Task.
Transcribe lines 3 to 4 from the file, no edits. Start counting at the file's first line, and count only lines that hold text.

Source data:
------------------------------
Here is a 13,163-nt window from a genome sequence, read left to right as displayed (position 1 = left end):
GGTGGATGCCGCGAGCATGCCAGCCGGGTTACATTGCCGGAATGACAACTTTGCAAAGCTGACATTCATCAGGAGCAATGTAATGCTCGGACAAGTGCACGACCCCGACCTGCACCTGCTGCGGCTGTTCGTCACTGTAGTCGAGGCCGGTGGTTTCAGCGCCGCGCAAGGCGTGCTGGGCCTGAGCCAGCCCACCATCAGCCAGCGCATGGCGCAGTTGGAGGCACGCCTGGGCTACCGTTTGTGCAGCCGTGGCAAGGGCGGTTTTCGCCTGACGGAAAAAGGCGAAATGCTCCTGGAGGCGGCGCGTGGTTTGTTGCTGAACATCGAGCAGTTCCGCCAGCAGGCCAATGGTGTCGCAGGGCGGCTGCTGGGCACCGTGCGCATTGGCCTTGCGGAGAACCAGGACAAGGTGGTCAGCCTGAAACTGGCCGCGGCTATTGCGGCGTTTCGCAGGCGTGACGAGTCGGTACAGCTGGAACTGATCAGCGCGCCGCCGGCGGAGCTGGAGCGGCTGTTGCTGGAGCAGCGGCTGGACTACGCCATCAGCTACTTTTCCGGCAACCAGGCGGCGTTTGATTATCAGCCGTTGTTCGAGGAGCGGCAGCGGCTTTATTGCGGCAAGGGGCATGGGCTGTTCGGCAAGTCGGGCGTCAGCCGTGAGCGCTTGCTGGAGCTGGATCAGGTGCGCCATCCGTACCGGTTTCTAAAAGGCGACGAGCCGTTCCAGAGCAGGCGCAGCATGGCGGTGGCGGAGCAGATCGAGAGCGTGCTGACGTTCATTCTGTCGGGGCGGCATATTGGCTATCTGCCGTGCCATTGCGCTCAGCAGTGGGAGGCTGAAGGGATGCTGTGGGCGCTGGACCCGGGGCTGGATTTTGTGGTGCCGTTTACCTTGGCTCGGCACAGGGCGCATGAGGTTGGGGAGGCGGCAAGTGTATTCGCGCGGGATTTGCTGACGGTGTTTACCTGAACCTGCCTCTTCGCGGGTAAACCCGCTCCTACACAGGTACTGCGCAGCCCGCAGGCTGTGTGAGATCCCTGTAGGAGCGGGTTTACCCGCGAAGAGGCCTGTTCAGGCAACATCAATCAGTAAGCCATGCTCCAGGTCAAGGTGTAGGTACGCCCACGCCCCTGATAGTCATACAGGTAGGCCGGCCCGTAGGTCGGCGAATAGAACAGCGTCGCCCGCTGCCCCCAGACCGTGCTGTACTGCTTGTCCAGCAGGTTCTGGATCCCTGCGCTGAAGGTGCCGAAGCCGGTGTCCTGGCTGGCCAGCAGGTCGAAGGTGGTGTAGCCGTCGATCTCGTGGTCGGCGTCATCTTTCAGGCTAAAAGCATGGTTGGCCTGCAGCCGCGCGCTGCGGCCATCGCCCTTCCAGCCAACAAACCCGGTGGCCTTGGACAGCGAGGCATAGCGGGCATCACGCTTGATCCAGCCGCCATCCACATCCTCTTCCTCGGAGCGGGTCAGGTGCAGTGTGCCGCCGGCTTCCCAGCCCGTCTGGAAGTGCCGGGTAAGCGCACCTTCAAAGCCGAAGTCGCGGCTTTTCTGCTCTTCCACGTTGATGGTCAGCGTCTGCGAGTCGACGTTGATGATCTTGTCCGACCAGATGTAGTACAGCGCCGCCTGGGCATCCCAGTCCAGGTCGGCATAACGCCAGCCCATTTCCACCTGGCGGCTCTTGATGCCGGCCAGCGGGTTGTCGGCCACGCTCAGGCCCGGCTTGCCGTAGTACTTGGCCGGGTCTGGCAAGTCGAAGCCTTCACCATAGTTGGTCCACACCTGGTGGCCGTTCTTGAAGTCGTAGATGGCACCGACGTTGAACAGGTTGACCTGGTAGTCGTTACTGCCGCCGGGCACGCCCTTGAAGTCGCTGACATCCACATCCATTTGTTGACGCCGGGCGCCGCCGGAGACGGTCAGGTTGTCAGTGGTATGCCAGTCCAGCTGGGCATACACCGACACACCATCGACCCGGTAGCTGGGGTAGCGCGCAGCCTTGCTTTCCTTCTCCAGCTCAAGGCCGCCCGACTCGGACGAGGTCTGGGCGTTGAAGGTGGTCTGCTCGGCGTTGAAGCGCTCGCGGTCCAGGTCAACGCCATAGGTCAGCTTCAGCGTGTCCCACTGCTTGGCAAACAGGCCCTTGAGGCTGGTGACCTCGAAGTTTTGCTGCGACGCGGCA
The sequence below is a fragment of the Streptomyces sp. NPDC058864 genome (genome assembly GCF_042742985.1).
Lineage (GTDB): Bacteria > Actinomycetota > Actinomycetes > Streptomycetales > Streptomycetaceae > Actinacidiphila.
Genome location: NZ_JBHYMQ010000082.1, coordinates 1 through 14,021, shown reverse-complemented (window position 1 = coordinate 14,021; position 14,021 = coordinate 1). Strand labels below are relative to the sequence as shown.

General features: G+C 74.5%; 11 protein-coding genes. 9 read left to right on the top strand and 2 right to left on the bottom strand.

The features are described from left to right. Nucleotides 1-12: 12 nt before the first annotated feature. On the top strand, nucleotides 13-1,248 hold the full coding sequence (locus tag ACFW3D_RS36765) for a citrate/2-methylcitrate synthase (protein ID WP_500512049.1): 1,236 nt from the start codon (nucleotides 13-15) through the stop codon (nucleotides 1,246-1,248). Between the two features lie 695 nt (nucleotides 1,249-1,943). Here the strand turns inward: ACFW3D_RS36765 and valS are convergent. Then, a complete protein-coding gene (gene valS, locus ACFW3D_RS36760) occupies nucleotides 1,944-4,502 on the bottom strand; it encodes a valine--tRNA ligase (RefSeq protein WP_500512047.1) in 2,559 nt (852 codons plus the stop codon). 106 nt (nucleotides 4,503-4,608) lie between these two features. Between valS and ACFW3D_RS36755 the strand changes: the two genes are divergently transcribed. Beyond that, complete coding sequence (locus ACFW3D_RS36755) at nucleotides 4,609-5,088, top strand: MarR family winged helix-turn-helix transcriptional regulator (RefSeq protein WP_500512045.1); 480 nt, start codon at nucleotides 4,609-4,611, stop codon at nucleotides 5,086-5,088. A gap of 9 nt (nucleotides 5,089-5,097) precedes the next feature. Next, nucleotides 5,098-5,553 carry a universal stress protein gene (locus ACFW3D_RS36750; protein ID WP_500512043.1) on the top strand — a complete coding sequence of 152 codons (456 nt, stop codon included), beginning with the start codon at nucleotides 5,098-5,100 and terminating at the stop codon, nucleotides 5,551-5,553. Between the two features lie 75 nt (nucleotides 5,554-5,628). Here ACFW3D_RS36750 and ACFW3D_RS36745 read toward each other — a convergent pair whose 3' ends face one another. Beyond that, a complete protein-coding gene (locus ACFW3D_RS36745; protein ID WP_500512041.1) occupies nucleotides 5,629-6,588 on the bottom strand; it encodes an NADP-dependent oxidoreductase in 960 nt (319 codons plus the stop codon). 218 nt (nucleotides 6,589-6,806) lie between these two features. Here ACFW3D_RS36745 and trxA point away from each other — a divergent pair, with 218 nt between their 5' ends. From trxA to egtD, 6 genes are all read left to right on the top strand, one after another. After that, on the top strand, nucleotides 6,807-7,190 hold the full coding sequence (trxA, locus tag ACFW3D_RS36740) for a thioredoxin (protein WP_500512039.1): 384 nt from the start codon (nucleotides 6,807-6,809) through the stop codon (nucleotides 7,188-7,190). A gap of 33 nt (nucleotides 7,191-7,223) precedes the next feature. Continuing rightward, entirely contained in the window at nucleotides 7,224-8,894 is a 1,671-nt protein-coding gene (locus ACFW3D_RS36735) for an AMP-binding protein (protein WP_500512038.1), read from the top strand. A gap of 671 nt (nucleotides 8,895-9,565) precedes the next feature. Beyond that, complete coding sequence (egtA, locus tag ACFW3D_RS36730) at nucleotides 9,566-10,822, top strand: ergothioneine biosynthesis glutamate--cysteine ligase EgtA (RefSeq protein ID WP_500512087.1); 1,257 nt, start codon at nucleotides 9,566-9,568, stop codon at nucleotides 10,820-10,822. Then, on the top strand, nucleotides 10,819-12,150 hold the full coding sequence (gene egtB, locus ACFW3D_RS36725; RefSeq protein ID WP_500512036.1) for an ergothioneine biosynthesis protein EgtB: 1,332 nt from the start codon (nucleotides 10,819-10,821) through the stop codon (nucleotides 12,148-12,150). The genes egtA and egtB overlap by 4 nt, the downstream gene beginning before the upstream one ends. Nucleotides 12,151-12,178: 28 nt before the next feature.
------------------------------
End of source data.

The sequence below is a fragment of the Streptomyces sp. NPDC058864 genome (genome assembly GCF_042742985.1).
Lineage (GTDB): Bacteria > Actinomycetota > Actinomycetes > Streptomycetales > Streptomycetaceae > Actinacidiphila.